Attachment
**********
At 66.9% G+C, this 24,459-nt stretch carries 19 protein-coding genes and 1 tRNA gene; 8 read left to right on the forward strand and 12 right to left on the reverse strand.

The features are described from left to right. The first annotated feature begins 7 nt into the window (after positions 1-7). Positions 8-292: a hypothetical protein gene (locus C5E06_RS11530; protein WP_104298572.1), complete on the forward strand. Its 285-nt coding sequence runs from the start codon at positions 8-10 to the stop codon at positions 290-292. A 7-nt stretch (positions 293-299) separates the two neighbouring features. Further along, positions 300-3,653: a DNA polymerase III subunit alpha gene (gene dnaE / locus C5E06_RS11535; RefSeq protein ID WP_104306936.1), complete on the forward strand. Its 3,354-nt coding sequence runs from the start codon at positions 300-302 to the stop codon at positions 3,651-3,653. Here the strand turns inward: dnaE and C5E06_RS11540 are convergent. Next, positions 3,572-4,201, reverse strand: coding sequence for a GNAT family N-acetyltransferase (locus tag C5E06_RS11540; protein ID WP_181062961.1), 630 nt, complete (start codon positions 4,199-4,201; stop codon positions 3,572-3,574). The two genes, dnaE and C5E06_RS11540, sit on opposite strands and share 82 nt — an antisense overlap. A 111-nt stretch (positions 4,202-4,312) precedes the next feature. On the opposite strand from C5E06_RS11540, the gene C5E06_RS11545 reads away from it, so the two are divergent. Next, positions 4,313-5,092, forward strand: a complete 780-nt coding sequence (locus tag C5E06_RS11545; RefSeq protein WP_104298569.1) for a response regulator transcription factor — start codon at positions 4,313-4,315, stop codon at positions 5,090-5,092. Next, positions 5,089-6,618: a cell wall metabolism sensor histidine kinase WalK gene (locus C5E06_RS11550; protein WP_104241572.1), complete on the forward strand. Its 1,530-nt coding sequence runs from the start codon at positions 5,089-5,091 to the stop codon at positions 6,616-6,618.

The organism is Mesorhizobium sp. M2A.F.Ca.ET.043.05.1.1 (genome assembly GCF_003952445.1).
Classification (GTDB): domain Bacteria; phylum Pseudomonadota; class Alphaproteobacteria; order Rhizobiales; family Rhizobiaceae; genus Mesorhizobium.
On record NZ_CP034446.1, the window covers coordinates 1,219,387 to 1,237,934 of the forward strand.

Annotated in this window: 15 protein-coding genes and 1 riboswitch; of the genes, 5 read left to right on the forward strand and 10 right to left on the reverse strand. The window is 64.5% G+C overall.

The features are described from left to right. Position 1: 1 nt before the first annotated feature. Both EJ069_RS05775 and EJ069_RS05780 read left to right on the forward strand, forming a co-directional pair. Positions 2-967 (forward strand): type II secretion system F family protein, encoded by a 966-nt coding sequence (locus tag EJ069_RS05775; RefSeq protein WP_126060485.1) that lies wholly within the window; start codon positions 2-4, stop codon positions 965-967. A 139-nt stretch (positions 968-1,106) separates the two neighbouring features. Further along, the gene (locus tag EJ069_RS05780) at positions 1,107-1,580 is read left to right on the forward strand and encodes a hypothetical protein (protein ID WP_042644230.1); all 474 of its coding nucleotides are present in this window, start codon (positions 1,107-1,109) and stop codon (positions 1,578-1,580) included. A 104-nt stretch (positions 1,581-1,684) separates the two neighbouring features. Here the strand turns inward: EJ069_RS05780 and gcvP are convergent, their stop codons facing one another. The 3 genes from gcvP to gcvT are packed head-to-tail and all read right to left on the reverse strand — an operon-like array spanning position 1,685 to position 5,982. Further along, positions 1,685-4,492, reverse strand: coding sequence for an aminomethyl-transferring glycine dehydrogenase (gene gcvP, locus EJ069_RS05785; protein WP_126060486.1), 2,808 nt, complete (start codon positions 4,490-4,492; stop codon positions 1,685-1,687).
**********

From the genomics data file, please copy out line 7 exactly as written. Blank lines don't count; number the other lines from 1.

The features are described from left to right. Position 1: 1 nt before the first annotated feature. Both EJ069_RS05775 and EJ069_RS05780 read left to right on the forward strand, forming a co-directional pair. Positions 2-967 (forward strand): type II secretion system F family protein, encoded by a 966-nt coding sequence (locus tag EJ069_RS05775; RefSeq protein WP_126060485.1) that lies wholly within the window; start codon positions 2-4, stop codon positions 965-967. A 139-nt stretch (positions 968-1,106) separates the two neighbouring features. Further along, the gene (locus tag EJ069_RS05780) at positions 1,107-1,580 is read left to right on the forward strand and encodes a hypothetical protein (protein ID WP_042644230.1); all 474 of its coding nucleotides are present in this window, start codon (positions 1,107-1,109) and stop codon (positions 1,578-1,580) included. A 104-nt stretch (positions 1,581-1,684) separates the two neighbouring features. Here the strand turns inward: EJ069_RS05780 and gcvP are convergent, their stop codons facing one another. The 3 genes from gcvP to gcvT are packed head-to-tail and all read right to left on the reverse strand — an operon-like array spanning position 1,685 to position 5,982. Further along, positions 1,685-4,492, reverse strand: coding sequence for an aminomethyl-transferring glycine dehydrogenase (gene gcvP, locus EJ069_RS05785; protein WP_126060486.1), 2,808 nt, complete (start codon positions 4,490-4,492; stop codon positions 1,685-1,687).